Saturday, October 05, 2013

Promised legal reforms disappoint Turkey’s religious minorities

The Turkish government’s long-awaited “democratisation package” of reform laws announced this week has met with considerable disappointment among Turkey’s minority religious communities.

Prime Minister Recep Tayyip Erdogan revealed on Monday (September 30) a broad array of reform laws, drafted by his ruling Justice and Development Party for parliamentary debate and approval.

Although public focus remained on legal changes in the Kurdish resolution process, electoral reform and lifting the headscarf ban in public offices, there were some positive, if symbolic, steps affecting the nation’s non-Muslim communities.

But without question, the religious minorities were expecting more tangible changes to correct their status as second-class citizens: most prominently, the re-opening of the Orthodox Church’s Halki Seminary, along with recognition of the Alevis as a distinct faith community.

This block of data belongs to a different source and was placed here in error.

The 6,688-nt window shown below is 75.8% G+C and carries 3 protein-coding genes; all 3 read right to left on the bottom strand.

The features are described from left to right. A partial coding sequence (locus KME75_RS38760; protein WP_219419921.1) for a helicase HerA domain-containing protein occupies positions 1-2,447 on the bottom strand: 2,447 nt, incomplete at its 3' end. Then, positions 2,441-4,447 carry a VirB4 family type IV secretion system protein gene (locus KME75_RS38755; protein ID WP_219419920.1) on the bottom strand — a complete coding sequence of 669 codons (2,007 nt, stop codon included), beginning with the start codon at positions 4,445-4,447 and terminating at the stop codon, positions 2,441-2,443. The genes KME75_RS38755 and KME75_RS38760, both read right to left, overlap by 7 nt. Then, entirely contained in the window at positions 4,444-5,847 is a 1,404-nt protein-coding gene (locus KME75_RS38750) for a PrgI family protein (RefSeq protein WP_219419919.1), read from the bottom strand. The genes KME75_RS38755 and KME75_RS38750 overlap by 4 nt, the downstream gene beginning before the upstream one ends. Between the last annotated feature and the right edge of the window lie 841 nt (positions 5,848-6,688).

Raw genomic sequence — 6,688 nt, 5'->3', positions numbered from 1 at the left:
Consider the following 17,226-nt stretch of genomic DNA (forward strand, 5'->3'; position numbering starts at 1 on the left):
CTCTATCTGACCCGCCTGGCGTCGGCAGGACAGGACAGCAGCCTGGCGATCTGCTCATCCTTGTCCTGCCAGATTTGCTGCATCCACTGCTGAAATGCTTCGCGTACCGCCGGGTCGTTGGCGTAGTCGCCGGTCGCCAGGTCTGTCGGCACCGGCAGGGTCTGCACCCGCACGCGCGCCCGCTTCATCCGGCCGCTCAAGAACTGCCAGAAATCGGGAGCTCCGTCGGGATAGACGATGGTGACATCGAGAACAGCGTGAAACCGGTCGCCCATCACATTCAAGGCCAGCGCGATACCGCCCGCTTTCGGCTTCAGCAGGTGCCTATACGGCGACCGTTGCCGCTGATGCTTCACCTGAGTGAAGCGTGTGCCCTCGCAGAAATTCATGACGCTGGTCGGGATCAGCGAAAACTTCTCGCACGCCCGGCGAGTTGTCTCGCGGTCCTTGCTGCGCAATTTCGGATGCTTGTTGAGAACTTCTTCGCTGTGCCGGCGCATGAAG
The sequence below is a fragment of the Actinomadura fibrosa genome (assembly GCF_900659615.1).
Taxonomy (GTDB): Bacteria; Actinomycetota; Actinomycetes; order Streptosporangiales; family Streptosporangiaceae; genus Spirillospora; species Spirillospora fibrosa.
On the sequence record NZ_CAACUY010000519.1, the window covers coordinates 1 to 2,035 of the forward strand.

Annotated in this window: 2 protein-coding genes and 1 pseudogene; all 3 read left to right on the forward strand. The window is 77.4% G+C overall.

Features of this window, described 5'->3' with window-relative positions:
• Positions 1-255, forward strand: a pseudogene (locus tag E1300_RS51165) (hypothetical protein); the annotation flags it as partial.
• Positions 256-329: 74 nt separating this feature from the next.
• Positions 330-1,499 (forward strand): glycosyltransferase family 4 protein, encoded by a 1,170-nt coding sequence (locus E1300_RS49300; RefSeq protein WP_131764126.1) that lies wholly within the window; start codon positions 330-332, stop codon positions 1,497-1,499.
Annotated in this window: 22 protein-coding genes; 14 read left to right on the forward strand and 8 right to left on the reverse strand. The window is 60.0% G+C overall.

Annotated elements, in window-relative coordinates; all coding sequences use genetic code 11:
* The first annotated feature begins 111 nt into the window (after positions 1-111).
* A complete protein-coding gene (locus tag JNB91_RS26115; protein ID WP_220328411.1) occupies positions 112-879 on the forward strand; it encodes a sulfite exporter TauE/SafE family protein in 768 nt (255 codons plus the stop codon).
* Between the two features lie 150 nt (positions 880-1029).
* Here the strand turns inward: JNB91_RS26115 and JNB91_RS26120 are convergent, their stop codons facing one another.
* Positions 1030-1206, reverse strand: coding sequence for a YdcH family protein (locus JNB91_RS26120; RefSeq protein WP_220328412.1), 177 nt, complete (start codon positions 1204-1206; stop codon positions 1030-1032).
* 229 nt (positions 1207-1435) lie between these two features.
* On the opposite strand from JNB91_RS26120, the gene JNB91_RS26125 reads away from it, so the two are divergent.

“There are positive aspects, but also there are important steps missing,” Laki Vingas told Today’s Zaman after Erdogan’s speech. A member of the Greek Orthodox community, Vingas represents non-Muslim foundations on the council of the Directorate General of Foundations under the prime minister’s office.

“The package in its entirety is positive, but there is nothing about Alevis,” Radikal columnist Yetvart Danziyan noted.

The Alevi community, estimated at 20 per cent of the Turkish population, is denied official recognition as a distinct faith community from the Sunni Muslim majority. As a result, Alevi cemevis (places of worship) are refused the state upkeep and tax exemptions granted to all Sunni mosques, Alevi dedes (religious leaders) are ineligible for the state salaries paid to Sunni imams, and basic Alevi beliefs are excluded from the required religion courses in all public schools.

Danziyan also observed, “The failure to open the [Halki] theological school has caused disappointment not only among the Greek community, but all minority groups.”

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